Other transportation-oriented businesses are seeing increases in ridership, too. Booth, from Bellair Charters and Airporter Shuttle, said more people are taking shuttles to Seattle, a fact she attributed, in part, to fuel prices, but she also said ridership has been on the rise for years.

However, the business’s 11 percent increase in ridership over March last year hasn’t really boosted its bottom line because the increased revenue from new riders has been tempered by the rising cost of diesel, she said. Much, but not all, of the increase has been passed on to customers in the form of a fuel surcharge, Booth said. While costs have increased significantly, she said the fuel surcharge hasn’t jumped much.

Richard Johnson, president of the company, said he can’t raise the surcharge at the same rate as fuel prices because of state pricing regulations. Ludtke is limited by similar regulations, but trucking regulations allow his company to pass on the cost more quickly than Johnson.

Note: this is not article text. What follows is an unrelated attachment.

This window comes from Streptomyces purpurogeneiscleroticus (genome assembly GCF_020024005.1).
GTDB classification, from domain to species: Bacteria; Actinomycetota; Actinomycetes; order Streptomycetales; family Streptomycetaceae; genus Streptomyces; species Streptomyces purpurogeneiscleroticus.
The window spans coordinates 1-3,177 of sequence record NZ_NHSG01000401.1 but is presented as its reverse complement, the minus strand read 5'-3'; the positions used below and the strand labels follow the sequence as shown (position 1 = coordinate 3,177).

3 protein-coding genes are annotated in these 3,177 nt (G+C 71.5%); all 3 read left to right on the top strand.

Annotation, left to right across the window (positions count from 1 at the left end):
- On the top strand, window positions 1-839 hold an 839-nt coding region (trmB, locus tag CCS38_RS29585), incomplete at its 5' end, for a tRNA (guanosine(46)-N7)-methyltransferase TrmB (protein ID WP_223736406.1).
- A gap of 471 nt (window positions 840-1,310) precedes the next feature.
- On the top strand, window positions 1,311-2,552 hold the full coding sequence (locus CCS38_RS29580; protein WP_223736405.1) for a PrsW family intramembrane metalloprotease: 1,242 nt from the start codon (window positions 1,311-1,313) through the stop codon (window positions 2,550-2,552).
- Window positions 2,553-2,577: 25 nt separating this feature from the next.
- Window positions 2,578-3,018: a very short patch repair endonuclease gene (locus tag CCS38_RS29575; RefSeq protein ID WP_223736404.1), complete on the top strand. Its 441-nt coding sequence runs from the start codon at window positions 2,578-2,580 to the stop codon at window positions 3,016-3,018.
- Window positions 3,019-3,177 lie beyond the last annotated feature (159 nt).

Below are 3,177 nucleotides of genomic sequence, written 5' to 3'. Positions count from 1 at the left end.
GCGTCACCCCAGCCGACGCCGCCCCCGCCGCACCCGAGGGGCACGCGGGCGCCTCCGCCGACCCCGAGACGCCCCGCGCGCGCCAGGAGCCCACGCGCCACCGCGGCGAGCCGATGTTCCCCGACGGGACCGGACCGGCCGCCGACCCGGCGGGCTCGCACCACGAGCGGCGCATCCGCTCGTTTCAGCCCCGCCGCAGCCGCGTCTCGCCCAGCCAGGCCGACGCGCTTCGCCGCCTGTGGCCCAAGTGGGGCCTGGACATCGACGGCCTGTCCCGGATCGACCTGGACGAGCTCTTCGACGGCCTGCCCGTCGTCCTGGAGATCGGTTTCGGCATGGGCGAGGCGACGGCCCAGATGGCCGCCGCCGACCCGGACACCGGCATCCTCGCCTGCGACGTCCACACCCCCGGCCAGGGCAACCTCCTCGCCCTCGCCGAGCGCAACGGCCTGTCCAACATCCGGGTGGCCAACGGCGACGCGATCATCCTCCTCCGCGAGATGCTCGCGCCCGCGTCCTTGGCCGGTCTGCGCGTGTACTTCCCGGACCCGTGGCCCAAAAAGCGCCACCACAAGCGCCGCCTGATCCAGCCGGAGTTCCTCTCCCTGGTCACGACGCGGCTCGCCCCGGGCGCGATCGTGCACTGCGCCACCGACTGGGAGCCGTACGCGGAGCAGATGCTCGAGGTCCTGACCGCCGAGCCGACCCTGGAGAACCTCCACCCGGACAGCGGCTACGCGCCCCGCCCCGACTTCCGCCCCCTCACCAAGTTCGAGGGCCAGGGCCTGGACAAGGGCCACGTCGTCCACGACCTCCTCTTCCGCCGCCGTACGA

Johnson said gas prices aren’t impacting just the company’s direct costs. The price it has to pay for replacement equipment has also increased because it is shipped.

“Certainly fuel has a very inflationary effect on the economy because everything is impacted by it,” he said.

But Johnson said high gas prices have one positive effect on the shuttle company.

“The silver lining is that more people look to the shuttle as the best way to get to Seattle,” he said.